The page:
Friday, December 30, 2005
Is promotion of "excessive sleepiness" the latest example of disease mongering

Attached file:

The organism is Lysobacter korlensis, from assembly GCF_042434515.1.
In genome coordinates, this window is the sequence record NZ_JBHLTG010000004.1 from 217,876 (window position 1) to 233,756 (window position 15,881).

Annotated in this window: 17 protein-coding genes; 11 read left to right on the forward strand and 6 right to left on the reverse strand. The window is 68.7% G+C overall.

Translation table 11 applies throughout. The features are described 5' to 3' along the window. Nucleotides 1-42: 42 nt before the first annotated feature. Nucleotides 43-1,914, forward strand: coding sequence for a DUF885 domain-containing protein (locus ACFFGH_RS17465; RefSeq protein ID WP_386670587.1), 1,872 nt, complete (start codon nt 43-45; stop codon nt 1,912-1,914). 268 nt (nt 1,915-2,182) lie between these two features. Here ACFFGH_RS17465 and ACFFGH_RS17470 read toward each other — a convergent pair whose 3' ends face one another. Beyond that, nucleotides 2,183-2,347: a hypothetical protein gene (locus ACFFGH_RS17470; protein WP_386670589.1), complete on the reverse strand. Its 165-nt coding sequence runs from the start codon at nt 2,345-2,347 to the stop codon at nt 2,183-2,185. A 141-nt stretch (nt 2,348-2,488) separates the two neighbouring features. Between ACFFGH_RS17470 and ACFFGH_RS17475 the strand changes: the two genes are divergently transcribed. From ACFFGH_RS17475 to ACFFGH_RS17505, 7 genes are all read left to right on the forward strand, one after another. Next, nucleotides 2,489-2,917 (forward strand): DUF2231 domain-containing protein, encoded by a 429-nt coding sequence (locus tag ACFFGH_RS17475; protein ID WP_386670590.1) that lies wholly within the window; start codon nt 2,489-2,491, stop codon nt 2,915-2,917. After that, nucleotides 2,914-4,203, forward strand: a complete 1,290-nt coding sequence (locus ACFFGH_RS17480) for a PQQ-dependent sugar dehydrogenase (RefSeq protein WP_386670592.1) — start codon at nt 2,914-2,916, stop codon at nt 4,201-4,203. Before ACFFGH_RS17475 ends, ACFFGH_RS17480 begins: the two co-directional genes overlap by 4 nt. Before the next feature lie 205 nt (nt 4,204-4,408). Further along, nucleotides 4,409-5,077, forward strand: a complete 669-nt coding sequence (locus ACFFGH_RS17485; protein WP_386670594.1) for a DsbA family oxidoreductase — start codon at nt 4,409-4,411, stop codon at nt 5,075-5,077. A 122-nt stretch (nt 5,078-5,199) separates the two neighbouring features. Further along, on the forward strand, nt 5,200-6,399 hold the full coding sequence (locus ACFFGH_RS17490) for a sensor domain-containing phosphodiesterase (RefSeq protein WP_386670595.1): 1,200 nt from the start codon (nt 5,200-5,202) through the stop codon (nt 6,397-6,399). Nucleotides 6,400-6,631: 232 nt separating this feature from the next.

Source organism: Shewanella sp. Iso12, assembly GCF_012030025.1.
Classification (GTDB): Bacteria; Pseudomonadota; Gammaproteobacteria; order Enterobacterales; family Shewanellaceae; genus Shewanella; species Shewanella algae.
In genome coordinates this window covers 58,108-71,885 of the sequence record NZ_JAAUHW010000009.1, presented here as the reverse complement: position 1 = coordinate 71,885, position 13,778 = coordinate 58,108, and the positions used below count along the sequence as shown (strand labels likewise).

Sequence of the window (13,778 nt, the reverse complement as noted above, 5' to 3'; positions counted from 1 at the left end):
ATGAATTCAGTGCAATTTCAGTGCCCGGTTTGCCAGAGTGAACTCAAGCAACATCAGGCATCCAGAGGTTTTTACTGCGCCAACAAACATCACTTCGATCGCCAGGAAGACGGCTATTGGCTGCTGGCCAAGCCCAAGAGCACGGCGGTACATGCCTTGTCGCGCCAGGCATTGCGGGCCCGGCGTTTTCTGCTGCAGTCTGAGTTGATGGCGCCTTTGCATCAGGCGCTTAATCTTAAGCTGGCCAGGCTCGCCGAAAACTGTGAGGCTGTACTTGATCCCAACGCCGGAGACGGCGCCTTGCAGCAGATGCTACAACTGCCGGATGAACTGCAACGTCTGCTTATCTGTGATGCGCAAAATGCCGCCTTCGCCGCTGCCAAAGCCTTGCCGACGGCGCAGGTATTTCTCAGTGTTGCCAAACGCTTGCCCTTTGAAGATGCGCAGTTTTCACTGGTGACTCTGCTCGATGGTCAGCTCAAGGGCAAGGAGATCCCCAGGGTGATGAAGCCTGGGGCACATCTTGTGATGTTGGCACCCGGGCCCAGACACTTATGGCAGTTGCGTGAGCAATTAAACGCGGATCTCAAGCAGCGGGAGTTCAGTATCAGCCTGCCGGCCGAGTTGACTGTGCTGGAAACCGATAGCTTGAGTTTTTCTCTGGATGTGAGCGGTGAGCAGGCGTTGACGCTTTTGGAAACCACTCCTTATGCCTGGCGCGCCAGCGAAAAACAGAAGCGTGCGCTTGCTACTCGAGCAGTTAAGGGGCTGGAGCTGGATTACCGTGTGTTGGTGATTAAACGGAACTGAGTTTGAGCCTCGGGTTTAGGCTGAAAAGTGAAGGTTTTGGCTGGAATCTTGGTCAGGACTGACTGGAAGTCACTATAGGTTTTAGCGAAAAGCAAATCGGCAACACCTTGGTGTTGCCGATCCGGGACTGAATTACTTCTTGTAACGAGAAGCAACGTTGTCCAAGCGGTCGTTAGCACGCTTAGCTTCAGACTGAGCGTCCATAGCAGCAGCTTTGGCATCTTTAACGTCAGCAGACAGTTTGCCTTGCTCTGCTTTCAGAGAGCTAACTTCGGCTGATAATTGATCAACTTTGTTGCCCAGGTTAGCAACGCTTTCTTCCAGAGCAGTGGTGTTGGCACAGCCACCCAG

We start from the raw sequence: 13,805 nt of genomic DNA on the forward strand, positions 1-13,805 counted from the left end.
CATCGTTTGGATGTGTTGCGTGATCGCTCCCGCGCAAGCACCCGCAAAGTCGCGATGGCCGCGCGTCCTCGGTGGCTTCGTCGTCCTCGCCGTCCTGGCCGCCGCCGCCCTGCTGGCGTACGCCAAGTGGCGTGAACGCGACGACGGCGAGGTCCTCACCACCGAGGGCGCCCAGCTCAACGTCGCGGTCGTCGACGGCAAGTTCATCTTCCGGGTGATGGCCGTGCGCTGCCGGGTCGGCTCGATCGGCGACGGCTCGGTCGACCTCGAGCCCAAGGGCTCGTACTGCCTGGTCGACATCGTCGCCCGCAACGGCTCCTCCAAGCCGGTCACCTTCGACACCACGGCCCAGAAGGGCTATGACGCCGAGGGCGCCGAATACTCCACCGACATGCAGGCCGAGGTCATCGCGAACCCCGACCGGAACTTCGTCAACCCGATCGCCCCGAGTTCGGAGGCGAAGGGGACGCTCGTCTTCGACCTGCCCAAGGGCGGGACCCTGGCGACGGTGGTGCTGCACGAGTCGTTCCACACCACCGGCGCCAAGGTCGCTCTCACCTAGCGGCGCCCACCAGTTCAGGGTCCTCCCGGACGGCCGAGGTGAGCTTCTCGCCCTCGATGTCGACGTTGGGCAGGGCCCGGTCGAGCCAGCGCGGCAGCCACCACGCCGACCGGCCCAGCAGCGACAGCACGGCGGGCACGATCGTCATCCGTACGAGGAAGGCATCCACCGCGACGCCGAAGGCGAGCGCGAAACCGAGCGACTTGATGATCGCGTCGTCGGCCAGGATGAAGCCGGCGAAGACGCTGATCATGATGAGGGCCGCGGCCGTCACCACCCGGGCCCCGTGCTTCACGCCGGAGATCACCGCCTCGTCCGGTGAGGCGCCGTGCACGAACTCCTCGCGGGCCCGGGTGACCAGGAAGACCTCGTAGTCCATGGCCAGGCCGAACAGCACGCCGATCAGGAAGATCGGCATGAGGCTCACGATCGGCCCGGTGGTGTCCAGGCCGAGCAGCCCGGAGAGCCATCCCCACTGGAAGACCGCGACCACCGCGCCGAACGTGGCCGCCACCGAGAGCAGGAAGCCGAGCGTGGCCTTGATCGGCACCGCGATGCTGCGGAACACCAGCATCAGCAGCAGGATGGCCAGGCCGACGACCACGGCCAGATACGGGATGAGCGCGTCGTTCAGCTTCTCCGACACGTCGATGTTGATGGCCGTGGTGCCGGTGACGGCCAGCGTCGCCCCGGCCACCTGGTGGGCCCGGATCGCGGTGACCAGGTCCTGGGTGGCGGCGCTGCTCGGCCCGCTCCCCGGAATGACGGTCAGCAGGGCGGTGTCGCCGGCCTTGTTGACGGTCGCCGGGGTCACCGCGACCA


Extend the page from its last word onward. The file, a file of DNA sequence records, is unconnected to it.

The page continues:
I previously posted about the notion of "disease mongering" . Ads are recently appearing alerting the public and/or the medical profession to the "common and debilitating" of excessive sleepiness (ES). The Epworth Sleepiness scale is recommended to determine if your level of sleepiness rises to the level of being designated as "excessive".The reader is told that 50 % of work related accidents and 25% of household accidentss are due to ES,it is common in depression (as many as 1 our of 5), 80% of Parkinson pateints have it and, of course, it is common in patients with obstructive sleep apnea (no argument there). I also posted about a new alertness drug,modafinil, which was featured in an NEJM article and was accompanied by a somewhat skeptical editorial.In Jan. 2002 the FDA sent Cephalon (modafinil's manufactuer) a warning letter for "false and misleading material" which promoted its use for sleepiness and lack of energy when at the time it was only approved for narcolepsy. In October 2003,the FDA expanded the approved use to obstructive sleep apnea/ hypopnea related sleepiness and to sleepiness due to shift work sleep disorder.Interestingly, even though the Cephalon ES advertisement mentions Parkinsons disease as a condition in which excessive sleepiness may be a issue, a recent RCT from Baylor Medical School failed to show any benefit from modafinil in Parkinson patients.In 2005 a number of RCTs were published that evaluated modafinil in:ADHD,Obstructive Sleep Apnea,shift work shift disorder,cocaine dependence,shizophrenia,patients with incomplete response to SSRIs and as an analgesic potentiator. There were with mixed results. It may well prove to be of some value in several conditions but my concern is with the advertisement approach in which physicians are encouraged to "screen" for ES as it is "often unreconized and untreated".Physicians are encouraged to include the Epworth Sleepiness Scale into "routine evaluations".I wonder if we be seeing that ES seminars will be part of the medical meeting scene and "thought leaders" will be discussing the latest research involving modafinil in a variety of conditions and patient advocacy groups will enlisted and can direct to consumer advertizing be far behind. In short the whole disease awareness campaign to promote a condition as serious,common,underdiagnosed and treatable might be gearing up.Interestingly,today (12/3o/04) I received in the mail an invitation for a seminar worth 4 hrs. of CME on the topic of excesssive sleepiness.I'm going to pass on this one.